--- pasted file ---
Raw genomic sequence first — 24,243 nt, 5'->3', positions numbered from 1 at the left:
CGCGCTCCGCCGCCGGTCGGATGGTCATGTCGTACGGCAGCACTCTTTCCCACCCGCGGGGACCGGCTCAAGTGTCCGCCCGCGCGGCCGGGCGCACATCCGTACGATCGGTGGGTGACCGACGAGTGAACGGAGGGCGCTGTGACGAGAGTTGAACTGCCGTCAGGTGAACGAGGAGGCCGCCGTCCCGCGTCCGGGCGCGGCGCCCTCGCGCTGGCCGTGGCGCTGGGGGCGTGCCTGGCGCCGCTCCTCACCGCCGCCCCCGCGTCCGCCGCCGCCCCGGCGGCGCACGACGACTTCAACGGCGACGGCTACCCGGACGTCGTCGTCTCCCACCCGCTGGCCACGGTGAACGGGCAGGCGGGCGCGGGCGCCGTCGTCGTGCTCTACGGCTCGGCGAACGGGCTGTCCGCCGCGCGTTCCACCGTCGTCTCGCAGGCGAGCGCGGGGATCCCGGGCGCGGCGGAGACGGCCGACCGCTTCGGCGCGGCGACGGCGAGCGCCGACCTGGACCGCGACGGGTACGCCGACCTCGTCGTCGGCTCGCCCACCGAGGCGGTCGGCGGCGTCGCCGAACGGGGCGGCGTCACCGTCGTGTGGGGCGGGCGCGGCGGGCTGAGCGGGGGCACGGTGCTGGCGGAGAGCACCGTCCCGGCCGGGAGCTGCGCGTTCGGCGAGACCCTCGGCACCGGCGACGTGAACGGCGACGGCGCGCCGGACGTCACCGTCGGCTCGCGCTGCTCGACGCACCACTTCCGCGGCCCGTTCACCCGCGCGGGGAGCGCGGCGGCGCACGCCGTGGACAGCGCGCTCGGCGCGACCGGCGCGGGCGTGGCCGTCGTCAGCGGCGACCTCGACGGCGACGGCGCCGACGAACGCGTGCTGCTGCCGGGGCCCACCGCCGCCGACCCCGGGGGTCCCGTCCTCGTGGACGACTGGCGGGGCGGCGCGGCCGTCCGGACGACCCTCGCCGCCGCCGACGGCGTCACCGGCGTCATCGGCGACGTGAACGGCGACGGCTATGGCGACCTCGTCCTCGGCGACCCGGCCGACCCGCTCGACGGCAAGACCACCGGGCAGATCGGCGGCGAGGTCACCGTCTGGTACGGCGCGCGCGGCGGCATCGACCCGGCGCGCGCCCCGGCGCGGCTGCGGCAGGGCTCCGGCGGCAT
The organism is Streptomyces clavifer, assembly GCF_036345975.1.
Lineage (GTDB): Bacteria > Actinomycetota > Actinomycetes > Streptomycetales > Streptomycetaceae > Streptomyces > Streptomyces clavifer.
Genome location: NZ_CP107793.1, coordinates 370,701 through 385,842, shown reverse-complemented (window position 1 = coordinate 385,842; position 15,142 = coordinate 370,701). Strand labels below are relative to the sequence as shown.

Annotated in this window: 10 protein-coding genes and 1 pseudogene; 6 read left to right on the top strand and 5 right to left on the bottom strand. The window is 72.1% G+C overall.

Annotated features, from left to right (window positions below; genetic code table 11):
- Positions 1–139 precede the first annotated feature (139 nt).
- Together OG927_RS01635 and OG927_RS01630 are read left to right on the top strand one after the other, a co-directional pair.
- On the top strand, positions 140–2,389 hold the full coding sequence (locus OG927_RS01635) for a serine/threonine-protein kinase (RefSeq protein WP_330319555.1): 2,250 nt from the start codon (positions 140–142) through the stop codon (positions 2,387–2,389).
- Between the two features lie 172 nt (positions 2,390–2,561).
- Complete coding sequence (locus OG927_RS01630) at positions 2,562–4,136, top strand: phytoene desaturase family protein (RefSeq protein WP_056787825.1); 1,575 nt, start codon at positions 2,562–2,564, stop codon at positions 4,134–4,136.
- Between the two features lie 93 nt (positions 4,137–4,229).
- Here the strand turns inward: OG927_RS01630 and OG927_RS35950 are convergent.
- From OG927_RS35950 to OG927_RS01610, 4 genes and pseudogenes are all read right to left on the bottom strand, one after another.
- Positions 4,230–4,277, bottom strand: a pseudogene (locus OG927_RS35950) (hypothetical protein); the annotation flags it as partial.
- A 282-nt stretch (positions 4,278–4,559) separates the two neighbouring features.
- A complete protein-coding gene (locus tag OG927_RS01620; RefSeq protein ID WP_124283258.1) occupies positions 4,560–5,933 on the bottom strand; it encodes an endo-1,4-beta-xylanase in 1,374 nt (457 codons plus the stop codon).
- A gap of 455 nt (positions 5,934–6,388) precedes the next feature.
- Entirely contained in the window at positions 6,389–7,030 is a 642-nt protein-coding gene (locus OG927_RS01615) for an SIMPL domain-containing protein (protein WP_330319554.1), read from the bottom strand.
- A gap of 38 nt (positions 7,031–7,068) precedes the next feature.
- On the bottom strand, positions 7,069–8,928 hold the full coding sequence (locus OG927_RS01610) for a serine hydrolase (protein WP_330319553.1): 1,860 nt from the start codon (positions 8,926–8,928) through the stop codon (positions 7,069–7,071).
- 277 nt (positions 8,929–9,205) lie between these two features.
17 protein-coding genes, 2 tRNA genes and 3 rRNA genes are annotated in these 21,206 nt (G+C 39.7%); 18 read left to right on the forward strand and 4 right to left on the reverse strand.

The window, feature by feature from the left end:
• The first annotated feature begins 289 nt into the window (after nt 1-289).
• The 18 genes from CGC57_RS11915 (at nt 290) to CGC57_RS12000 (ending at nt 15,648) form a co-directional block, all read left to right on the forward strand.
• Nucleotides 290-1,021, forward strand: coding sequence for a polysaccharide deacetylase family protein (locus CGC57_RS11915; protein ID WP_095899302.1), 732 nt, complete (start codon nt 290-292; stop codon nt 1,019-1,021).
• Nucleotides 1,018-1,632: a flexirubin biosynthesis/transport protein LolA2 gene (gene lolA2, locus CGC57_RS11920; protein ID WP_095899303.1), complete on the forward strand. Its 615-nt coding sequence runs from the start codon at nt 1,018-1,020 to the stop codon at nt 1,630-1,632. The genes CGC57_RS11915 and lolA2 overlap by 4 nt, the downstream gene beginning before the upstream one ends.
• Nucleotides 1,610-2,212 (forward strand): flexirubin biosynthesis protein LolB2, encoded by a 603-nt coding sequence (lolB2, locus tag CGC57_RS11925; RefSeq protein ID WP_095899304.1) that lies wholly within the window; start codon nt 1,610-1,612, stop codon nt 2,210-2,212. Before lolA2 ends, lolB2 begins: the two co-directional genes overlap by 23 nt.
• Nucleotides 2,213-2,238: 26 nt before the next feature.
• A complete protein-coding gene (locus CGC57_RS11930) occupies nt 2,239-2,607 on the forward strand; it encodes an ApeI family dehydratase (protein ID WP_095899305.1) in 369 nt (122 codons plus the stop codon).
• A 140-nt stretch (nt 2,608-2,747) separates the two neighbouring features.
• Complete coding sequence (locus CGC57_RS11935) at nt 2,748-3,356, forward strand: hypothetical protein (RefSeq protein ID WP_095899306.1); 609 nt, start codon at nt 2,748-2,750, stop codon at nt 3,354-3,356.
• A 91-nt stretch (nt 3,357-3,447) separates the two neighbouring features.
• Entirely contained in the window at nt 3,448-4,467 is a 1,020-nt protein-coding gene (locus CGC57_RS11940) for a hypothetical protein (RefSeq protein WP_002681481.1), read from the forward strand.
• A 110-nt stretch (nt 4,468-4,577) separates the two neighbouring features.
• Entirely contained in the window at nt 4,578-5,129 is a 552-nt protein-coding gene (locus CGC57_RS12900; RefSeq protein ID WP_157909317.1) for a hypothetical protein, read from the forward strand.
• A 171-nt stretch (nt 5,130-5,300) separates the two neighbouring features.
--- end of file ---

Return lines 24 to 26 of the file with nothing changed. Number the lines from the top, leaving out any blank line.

17 protein-coding genes, 2 tRNA genes and 3 rRNA genes are annotated in these 21,206 nt (G+C 39.7%); 18 read left to right on the forward strand and 4 right to left on the reverse strand.

The window, feature by feature from the left end:
• The first annotated feature begins 289 nt into the window (after nt 1-289).